Browsing: Food Celebrations

Cookie Musings


I have started researching my contribution to Sister #3’s annual Christmas Cookie exchange and I have come across a couple of delicious recipes.  This one is:

Macadamia Moons with Browned Butter Glaze

Cookie batter:1 c butter, softened

2/3 c granulated sugar

3/4 t ground ginger

1/2 t vanilla

2 1/4 c flour

1 c finely chopped macadamia nuts


1/4 c butter

2 c icing (powdered) sugar

1/4 t ground ginger

2-3 T milk

1/2 c finely chopped macadamia nuts

freshly ground nutmeg (optional)

Preheat oven to 350.  In a large bowl, beat the 1 c butter with an electric mixer on medium to high speed for 30 secs.  Add granulated sugar, the 3/4 t ginger and vanilla.  Beat until combined, scraping bowl occasionally.  Add flour and 1 c nuts, beating on low speed until combined.

Shape dough into 1 inch balls.  To shape moons, roll each ball into a short log with tapered ends.  Curve slightly into a crescent shape and place 1 inch apart on an ungreased cookie sheet,  Bake in a pre-heated oven for 10-11 mins or until set and lightly browned.  Transfer cookie to a wire rack and cool.

For glaze: In a small heavy bottomed saucepanm heat butter until melted, then caarefully stir constantly until butter bubbles and beecomes very fragrant. Cool slightly. 

In a small bowl combine browned butter , sugar and ginger.  Stir in enough of the milk to make a glaze of spreading consistency.

Spread glaze over cooled cookies.  Sprinkle immediately with crushed nuts and ground nutmeg (if desired).  Makes about 48 cookies.  To store: place cookies between sheets of waxed paper in an air tight container; cover.  Store at room temperature for up to 3 days of freeze up to 3 months.

After you have retired for the night, listen for footsteps leading to the freezer in the basement.  If you hear the lid being raised, check your cookie supply the next morning.  The midnight Christmas cookie marauder may have struck your house as is frequently the case in ours.

Kath’s quote: “A balanced diet is a cookie in each hand” Unknown

Let love be multiplied.

Thanksgiving Recap


The final count was 34 family members, 1 bf, 1 gf, 1 international student and 9 dogs.

This is Zoey, one of the youngest.

And this is Lu Dog,  one of the newest in the clan (a rescue).

I couldn’t fit us all in one picture, even when I stood on the couch to take this.

The winning new recipe Sister-in-law #2’s Pumpkin Crunch.

1 package yellow cake mix
1 can (16oz) solid pack pack pumpkin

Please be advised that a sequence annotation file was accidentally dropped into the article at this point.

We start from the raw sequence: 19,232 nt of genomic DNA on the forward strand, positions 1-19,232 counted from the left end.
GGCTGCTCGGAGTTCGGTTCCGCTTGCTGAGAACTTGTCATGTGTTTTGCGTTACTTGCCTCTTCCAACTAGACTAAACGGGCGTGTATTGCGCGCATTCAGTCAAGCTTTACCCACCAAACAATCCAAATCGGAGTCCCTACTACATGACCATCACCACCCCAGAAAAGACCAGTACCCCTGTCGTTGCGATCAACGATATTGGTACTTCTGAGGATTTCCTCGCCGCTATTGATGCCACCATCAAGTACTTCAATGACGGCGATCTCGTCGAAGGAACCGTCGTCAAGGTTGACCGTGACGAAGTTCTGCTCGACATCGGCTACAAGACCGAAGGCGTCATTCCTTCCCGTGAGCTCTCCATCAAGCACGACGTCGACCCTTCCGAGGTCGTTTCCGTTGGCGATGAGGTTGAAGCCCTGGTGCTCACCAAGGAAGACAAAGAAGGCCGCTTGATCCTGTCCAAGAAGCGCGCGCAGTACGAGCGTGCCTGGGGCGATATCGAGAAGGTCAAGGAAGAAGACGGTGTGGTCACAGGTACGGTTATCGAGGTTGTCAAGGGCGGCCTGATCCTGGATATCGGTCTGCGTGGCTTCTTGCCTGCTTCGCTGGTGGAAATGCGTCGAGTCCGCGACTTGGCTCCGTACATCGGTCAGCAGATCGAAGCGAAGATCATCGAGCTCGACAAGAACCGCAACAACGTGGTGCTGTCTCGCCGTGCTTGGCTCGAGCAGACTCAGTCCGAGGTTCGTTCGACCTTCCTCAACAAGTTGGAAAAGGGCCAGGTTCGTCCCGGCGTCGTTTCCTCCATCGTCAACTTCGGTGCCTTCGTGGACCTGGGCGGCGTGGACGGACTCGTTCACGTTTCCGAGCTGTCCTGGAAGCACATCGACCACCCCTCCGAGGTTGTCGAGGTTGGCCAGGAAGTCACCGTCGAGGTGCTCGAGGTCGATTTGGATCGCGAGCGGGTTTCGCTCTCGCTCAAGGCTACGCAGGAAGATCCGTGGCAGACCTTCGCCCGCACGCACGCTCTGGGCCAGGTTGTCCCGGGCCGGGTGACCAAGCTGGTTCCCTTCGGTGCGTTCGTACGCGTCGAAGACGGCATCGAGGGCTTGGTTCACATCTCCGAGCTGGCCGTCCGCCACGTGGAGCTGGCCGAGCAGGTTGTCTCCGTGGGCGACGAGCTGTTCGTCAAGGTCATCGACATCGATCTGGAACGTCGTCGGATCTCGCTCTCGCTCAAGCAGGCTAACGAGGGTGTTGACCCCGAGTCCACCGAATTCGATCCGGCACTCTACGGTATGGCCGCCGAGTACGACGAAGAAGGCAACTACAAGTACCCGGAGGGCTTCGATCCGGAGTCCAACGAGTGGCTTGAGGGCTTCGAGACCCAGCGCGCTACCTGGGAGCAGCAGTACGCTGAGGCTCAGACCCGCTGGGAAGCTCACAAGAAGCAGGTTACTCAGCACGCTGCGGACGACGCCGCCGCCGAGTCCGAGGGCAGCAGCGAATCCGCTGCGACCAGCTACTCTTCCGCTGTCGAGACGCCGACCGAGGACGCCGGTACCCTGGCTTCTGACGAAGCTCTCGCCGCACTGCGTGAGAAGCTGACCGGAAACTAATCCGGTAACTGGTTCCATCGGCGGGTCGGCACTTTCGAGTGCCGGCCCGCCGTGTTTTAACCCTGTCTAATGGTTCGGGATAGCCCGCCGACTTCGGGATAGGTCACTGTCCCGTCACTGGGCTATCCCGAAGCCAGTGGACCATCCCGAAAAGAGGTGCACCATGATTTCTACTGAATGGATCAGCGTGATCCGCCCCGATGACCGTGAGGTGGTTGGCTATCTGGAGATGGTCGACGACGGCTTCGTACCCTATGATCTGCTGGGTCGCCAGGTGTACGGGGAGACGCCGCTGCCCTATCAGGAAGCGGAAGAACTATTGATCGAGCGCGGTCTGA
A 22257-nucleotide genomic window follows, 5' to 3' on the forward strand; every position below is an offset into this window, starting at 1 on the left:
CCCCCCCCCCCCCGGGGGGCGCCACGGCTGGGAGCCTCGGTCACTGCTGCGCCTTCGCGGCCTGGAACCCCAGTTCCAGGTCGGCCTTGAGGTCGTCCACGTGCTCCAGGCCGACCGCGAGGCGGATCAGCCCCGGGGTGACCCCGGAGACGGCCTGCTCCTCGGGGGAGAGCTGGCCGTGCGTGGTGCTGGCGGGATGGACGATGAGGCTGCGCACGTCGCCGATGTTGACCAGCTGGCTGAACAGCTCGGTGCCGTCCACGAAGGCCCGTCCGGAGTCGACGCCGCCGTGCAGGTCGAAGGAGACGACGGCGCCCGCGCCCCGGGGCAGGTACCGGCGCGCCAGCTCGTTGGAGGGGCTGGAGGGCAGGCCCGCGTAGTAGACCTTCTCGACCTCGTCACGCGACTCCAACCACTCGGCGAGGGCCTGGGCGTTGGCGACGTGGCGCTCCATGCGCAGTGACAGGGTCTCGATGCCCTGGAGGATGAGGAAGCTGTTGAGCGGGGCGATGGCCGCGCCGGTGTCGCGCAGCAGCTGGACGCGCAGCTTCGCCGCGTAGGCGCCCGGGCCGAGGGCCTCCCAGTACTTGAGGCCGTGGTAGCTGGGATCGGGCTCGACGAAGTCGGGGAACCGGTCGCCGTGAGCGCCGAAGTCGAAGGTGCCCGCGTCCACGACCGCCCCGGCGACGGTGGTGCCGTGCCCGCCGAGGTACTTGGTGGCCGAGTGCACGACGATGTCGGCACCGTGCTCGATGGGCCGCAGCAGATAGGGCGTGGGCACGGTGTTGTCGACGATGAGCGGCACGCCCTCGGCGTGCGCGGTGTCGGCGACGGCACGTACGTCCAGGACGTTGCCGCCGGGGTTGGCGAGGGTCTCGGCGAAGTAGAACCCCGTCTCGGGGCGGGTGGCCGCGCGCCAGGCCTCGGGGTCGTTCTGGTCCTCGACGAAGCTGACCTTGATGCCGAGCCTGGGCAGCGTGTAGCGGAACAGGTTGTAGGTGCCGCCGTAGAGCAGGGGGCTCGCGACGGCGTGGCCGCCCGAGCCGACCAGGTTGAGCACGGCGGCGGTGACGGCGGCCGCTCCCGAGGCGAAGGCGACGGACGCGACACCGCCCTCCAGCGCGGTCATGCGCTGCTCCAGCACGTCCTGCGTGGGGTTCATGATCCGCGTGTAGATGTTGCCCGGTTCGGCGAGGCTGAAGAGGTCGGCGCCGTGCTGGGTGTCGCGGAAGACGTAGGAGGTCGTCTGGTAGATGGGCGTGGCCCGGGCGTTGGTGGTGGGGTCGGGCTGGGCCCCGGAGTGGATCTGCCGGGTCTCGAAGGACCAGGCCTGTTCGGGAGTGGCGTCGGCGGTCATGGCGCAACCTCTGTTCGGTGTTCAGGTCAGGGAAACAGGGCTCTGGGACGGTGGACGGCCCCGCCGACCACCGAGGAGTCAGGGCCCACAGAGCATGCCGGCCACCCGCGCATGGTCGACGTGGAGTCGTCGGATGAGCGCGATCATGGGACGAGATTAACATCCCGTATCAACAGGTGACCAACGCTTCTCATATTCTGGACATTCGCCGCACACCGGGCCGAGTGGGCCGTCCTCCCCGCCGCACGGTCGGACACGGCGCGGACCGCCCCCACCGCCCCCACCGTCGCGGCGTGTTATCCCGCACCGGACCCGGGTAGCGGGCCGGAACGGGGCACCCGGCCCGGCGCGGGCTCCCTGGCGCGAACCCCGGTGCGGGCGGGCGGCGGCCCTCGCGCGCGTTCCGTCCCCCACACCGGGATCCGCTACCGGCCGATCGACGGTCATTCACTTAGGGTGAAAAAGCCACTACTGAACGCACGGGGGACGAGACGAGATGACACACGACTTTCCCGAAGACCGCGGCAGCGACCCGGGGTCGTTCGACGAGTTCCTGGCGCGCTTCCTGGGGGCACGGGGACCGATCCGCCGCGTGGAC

1 can (12oz) evaporated milk
3 eggs
1-1/2 c sugar
4 t pumpkin pie spice
1/2 t salt
1 c chopped pecans
1 c melted butter
Whipped topping
Preheat oven to 350 degrees. Grease bottom of 9×13 pan. Combine pumpkin, evaporated milk, eggs, sugar, pumpkin pie spice, and salt in large bowl. Pour into pan. Sprinkle dry cake mix evenly over pumpkin mixture. Top with pecans. Drizzle with melted butter. Bake for 50-55 minutes or until golden. Cool completely. Serve with whipped topping. Refrigerate leftovers.

Kath’s quote: “If the soup had been as warm as the wine, if the wine had been as old as the turkey, if the turkey had had a breast like the maid, it would have been a swell dinner.”-Duncan Hines

Give Thanks-Part 2: Pecan Sweet Potatoes (Company’s Coming)


And so it is that I finally get to the topic of yesterday’s musings…..our Pecan Sweet Potato recipe.  Of all the dishes that I make, this recipe is most requested.  It is an adaption of  Jean Pare’s from her “Company’s Coming for Christmas” book.

The recipe calls for 2 large sweet potatoes but it is very easy to modify for larger crowds.  This weekend I’m using 6 huge potatoes.

Cut unpeeled sweet potatoes into large pieces and cook in boiling salted water until just tender.  Drain and cool.  They will now be very easy to peel.  Re cut into pieces of a desired size.  Toss with  a 1/2 c of brown sugar and place into a casserole dish, pouring a smidgen of water into the bottom of the dish.  Dot with dabs of butter. 

For the pecan topping: Combine 1/4 c butter, 1/4 c flour, 1/2 c brown sugar and 1/2 c chopped pecans.  Mix with your hands to form a crumb style topping.  Sprinkle over all.  Bake, uncovered for approx. 30 mins at 375 degrees or until desired tenderness is reached.

Baby marshmallows can be substitute if there are nut allergies in your family.  Simply skip the crumb mixture and after 30 minutes in the oven, place miniatures (quantity to your liking) on top and broil until brown and bubbly (watch carefully-this would NOT be a good time to make the turkey gravy).

I am thankful for all my readers and the friends in my world who make my life so worthy of celebration…with food.